The best way to view a PSAT score report is to think of it as a detailed Profit & Loss statement. Just as a business owner who is trying to figure out how to make her company more profitable needs to examine the individual expense categories in a Profit & Loss statement to see where all the money is going, high school students need to look beyond the topline numbers of their score report and focus on the individual categories of incorrect questions to see where the majority of points are being missed.
If you look at the sub-scores section of our sample PSAT report, you’ll see that the student scored the lowest in “Heart of Algebra,” which is the College Board’s fancy term for “Geometry and Algebra I.” Clearly, this student should begin prepping with a thorough review of these topics, some of which she might not have studied for years.
Another useful part of the PSAT score report is the “Question-Level Feedback,” pictured below:
Here, students can see which questions they got right and wrong, along with an indication of each question’s difficulty. Often, students are surprised to find that they missed a fair number of “easy” questions along with the hard ones. What these students don’t realize is that they aren’t missing easy questions because they don’t understand the underlying concepts. They’re missing easy questions because they’re falling for tempting trap answers.
Students should also see whether they missed more questions toward the end of each test section than in the beginning or middle. Students often assume that a performance drop-off stems from the rising difficulty of the questions, but such declines are more likely to result from struggles with time-management, one of the most important skills test-takers need to succeed on the PSAT, not to mention the even-longer SAT.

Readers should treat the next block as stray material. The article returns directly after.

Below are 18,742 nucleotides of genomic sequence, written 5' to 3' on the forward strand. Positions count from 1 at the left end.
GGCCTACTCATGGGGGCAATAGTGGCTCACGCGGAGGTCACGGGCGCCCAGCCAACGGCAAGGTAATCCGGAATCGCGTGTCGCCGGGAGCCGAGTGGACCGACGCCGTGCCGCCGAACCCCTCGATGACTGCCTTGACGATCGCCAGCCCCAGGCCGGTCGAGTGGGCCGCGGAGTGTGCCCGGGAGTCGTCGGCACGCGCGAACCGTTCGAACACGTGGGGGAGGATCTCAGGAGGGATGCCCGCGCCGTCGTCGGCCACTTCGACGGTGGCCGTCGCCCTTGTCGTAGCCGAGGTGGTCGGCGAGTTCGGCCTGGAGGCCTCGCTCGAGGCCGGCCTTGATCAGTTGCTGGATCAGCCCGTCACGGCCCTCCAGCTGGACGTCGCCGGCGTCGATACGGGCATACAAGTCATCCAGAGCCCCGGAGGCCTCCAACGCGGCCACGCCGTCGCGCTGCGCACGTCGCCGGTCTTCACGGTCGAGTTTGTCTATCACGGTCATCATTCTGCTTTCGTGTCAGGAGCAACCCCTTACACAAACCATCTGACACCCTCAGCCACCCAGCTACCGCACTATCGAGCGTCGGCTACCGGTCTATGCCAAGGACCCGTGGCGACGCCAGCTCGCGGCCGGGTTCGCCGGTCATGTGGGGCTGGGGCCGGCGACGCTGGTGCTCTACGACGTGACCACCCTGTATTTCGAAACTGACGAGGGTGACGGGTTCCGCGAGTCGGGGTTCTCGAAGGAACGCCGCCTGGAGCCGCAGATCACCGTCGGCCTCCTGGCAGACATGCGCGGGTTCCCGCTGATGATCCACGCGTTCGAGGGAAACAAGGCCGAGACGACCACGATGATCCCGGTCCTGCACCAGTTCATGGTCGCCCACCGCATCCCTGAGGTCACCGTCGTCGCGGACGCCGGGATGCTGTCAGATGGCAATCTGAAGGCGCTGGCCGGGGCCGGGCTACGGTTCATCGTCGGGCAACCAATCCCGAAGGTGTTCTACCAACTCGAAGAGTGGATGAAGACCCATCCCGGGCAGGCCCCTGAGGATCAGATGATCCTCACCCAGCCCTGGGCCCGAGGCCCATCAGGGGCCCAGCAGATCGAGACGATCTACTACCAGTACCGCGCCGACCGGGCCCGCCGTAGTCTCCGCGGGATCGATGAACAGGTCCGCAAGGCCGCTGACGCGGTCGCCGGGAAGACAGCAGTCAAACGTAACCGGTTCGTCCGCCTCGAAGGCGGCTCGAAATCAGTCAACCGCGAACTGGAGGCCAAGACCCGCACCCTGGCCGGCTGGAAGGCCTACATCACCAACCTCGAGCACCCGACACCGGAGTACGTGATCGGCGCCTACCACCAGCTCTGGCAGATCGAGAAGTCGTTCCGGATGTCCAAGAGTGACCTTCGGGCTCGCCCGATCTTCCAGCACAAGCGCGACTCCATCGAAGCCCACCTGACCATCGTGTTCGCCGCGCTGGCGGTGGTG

I Crushed the PSAT. Am I a National Merit Scholar? Where’s My Money?
As we mentioned earlier, beyond serving as a practice SAT, the PSAT also functions as the qualifying test for the National Merit Scholarship Competition. While the vast majority of test-takers won’t qualify, those who do are rewarded with the prestigious distinction of being a National Merit Scholar, not to mention the possibility of college scholarships.
However, the National Merit Scholarship Competition is more complicated that just rewarding the top scorers on the PSAT. First of all, the competition is only open to high school juniors. Ninth and tenth graders aren’t eligible, even if they earn a perfect score.
Next, while the National Merit Scholarship Corporation (the nonprofit that runs the National Merit Scholarship Program) uses the PSAT as its qualifying test, the organization doesn’t use the simple topline PSAT score. Instead, the NMSC uses something called a “Selection Index.”
What Is the Selection Index?
According to the good people at the National Merit Scholarship Corporation, the Selection Index is determined by “doubling the sum of the Reading, Writing and Language, and Math Test scores.”
At first glance, it might sound like the Selection Index is just your total PSAT score times two, but that’s not the case. Instead of multiplying both the math and verbal scores by two to calculate each student’s Selection Index, the National Merit Scholarship folks only double students’ “Evidence-Based Reading and Writing” score. The math score is not doubled. Therefore, the verbal sections of the PSAT are effectively given twice the weight of the test’s math sections, which means that students who are talented in the Humanities have a far greater chance of attaining a National Merit Scholarship than those gifted in STEM.
Finally, just to make sure process of calculating each student’s Selection Index is as convoluted as humanly possible, the National Merit Scholarship Corporation also divides the sum of “double each student’s verbal score plus his or her math score” by ten. The result can be summed up by this totally intuitive, not-in-the-least-bit-confusing formula:
[2(PSAT Reading and Writing Score/10)] + (PSAT Math Score/10) = Selection Index